Students will prepare an analysis of the Lego case (on LMS), and use the case analysis framework outlined in LMS, as well as notes provided by the lecturer as a guide in their case analysis. Each report is not to exceed 10 pages (12-pt font, 1.5 spacing), excluding cover sheet, references and appendices. This page limit will be strictly enforced and lecturers or tutors can choose not to read any pages beyond the 10-page limit. Case Analysis of Singapore Airlines.
The report will be assessed based on the following criteria:
- Analysis of the organisation’s external environment;
- Analysis of the organisation’s internal environment;
- Pulling it together – quality of the SWOT; Do the organisation’s current strategies fit with the external and internal environments? Are there clear conclusions on key issues/problems?
- Practicality of the recommended strategies – is there enough justification based on sound evaluation of alternative recommendations? Do the recommended strategies fit in with the earlier analyses?
- Overall application of relevant concepts, theories and models;
- Quality of arguments and general coherence of the overall report – are arguments convincing and well structured?
- General layout and presentation of the report (including length, spelling, grammar and referencing). Case Analysis of Singapore Airlines.
The report is not to exceed 10 pages (12-pt font, 1.5 spacing), excluding cover sheet, references and appendices. Appendices should contain only supporting diagrams, tables and the like and should not be a proxy for additional text. This page limit will be strictly enforced and tutors can choose not to read any pages beyond the 10-page limit. Case Analysis of Singapore Airlines.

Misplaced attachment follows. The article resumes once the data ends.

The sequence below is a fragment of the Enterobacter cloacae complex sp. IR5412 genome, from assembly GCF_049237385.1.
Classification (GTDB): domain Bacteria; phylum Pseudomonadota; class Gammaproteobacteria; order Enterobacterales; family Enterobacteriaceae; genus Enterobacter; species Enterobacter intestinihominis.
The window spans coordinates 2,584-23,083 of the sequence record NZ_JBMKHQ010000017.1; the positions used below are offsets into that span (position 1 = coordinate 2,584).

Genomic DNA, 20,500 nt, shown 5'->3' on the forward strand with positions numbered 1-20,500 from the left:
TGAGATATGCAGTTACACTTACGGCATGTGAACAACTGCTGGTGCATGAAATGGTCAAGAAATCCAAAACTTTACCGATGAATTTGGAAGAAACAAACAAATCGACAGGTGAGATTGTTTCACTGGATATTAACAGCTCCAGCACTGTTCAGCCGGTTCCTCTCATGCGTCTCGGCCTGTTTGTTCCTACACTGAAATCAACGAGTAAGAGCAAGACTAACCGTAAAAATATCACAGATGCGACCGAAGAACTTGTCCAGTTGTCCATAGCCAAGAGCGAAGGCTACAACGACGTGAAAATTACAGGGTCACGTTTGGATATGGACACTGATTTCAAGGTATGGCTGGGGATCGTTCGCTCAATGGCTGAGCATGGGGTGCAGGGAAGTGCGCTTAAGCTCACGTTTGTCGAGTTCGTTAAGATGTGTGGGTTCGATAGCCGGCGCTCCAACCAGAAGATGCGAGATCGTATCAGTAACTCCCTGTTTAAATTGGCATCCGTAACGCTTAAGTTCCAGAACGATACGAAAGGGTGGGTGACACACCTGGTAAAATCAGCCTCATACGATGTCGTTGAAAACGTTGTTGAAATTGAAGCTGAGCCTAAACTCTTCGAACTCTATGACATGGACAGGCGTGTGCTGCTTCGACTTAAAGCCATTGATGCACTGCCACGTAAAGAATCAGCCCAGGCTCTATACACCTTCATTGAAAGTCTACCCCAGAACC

Case Analysis of Singapore Airlines
Recently the airline industry has been negatively affected by terror attacks such as the US terror attack in 2001, and global financial crisis such as that happened in 2009. Although the industry is still recovering, as evidenced by doubling of revenues from US$369 billion in 2004 to US$746 billion in 2014, the profit margins are still squeezed. This prompts the airline companies to cut costs or find other revenue streams. The largest cost in airline is the jet fuel which many airlines report to constitute up to 40% of the operating expenses. Singapore Airlines (SIA) started its operations in 1972 following the decision by Malaysia and Singapore government to share assets of the former Malaysia-Singapore Airlines. The original carrier had begun operations in 1747 as Malaysian airways Limited (MAL). air service agreements that governed transportation markets between the countries……
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